The IEEE Robotics & Automations Society (RAS) Micro/Nano Robotics & Automation Technical Committee (MNRA) invites applications to participate in the 2016 Mobile Microrobotics Challenge, in which microrobots on the order of the diameter of a human hair face off in tests of autonomy, accuracy, and assembly. Teams can participate in up to three events:

  1. Autonomous Mobility & Accuracy Challenge: Microrobots must track predefined micro-scale trajectories multiple times. The trajectories represent the outlines of geometric shapes fabricated or superimposed on the substrate. The team with the fastest and most accurate traversal of all the trajectories is the winner.
  2. Microassembly Challenge: Microrobots must assemble a planar shape out of multiple microscale components located in a confined starting region. This task simulates anticipated applications of microassembly for medical or micromanufacturing applications.
  3. MMC Showcase & Poster Session: Each team has an opportunity to showcase and demonstrate any advanced capabilities and/or functionality of their microrobot system. Each participating team will get one vote to determine the Best in Show winner.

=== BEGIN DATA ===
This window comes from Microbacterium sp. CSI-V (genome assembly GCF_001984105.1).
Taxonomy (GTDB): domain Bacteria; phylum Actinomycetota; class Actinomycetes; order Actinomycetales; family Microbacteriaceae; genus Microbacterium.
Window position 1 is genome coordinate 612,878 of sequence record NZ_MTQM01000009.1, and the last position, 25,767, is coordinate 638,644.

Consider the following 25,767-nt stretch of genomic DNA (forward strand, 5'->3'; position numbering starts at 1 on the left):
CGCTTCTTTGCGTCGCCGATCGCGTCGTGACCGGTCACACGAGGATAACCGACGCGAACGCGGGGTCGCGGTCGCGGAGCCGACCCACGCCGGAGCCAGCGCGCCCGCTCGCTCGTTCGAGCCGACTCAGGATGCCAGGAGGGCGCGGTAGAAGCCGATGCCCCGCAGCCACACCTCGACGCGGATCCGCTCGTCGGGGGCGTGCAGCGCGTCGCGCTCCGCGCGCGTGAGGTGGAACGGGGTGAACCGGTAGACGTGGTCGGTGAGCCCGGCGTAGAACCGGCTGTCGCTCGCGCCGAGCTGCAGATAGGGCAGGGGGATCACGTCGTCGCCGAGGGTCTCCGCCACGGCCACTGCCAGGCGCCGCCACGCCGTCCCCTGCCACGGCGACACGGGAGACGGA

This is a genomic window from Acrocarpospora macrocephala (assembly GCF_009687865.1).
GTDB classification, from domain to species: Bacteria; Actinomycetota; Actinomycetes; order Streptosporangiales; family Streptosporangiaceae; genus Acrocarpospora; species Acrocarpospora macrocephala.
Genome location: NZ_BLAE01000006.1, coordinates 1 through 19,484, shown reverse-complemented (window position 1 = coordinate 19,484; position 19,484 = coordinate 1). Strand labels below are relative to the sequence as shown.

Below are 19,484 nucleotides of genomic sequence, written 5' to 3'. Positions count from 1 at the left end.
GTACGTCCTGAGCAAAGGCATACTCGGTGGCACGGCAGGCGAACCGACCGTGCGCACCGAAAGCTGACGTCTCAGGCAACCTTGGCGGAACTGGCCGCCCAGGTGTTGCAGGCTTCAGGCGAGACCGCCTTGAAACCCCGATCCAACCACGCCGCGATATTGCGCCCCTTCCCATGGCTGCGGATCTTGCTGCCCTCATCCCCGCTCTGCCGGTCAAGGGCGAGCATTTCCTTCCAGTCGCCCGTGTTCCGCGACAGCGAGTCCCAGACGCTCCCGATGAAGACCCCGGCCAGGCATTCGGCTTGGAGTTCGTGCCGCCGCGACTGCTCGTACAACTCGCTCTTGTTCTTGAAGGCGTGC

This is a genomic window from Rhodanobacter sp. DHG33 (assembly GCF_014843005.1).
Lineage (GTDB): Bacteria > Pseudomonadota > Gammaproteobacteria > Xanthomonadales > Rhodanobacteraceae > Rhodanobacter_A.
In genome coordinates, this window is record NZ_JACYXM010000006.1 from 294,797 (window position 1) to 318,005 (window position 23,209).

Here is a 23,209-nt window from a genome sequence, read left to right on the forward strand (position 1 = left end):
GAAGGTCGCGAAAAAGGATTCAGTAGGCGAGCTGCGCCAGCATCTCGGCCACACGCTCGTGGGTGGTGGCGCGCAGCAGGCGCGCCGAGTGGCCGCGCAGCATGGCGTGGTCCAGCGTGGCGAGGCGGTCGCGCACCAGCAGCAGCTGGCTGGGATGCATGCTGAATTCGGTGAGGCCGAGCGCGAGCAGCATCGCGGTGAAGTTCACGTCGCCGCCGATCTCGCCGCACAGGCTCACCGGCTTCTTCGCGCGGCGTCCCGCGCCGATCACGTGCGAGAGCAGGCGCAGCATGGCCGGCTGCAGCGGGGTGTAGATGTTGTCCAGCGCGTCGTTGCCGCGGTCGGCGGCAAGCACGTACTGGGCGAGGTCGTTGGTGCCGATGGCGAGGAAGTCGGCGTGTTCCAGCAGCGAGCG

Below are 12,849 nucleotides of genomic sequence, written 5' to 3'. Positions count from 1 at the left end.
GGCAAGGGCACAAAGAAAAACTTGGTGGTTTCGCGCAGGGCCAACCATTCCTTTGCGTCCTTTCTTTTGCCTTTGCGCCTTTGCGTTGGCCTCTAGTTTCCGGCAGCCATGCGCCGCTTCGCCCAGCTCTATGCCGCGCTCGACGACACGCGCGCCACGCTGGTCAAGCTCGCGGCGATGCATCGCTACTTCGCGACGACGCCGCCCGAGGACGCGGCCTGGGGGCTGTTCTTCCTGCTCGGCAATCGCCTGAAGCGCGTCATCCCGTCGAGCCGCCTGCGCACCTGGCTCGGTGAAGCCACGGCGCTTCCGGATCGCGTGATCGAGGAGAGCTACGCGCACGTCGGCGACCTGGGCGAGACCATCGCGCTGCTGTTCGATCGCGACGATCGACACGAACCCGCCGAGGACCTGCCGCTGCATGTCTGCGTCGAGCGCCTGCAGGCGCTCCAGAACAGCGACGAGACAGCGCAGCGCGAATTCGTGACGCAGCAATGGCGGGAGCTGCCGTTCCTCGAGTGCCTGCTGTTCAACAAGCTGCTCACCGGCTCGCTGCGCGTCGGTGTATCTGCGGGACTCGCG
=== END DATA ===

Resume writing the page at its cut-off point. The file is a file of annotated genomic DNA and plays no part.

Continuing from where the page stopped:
Winner (Best in Show):

Team UTV Romania: Valahia University of Targoviste

Ioan-Alexandru Ivan, Florin Dragomir, Ioana Dulama Valentin Gurgu, Alin Bucurica, Nicolae Radulescu

Winner (Assembly Challenge):

University of Waterloo Nanorobotic Group: University of Waterloo,

Tammy Liu, Manasa Kaniselvan, Ciara Azam, Natalie Pinchin

Winner (Mobility Challenge):

Team UTV Romania: Valahia University of Targoviste,

Ioan-Alexandru Ivan, Florin Dragomir, Ioana Dulama Valentin Gurgu, Alin Bucurica, Nicolae Radulescu

  • University of Waterloo Nanorobotic Group: University of Waterloo, Waterloo, Canada
  • Exemplary Indians: Indian Institute of Technology Patna, India
  • Team UTV Romania: Valahia University of Targoviste, Romania

2016 Humanitarian Robotics and Automation Technology Challenge (HRATC 2016)
According to the UN Mine Action Service, landmines kill 15,000–20,000 people every year (mostly children) and maim countless more across 78 countries. Demining efforts cost US$ 300–1000 per mine, and, for every 5000 mines cleared, one person is killed and two are injured. Thus, clearing post-combat regions of landmines has proven to be a difficult, risky, dangerous and expensive task with enormous social implications for civilians. Motivated by these considerations, the IEEE Robotics & Automation Society – Special Interest Group on Humanitarian Technology (RAS–SIGHT) is inviting the academic and non-academic community to participate in the second Humanitarian Robotics and Automation Technology Challenge (HRATC) at the 2016 International Conference on Robotics and Automation (ICRA’16) to be held in Stockholm, Sweden in May.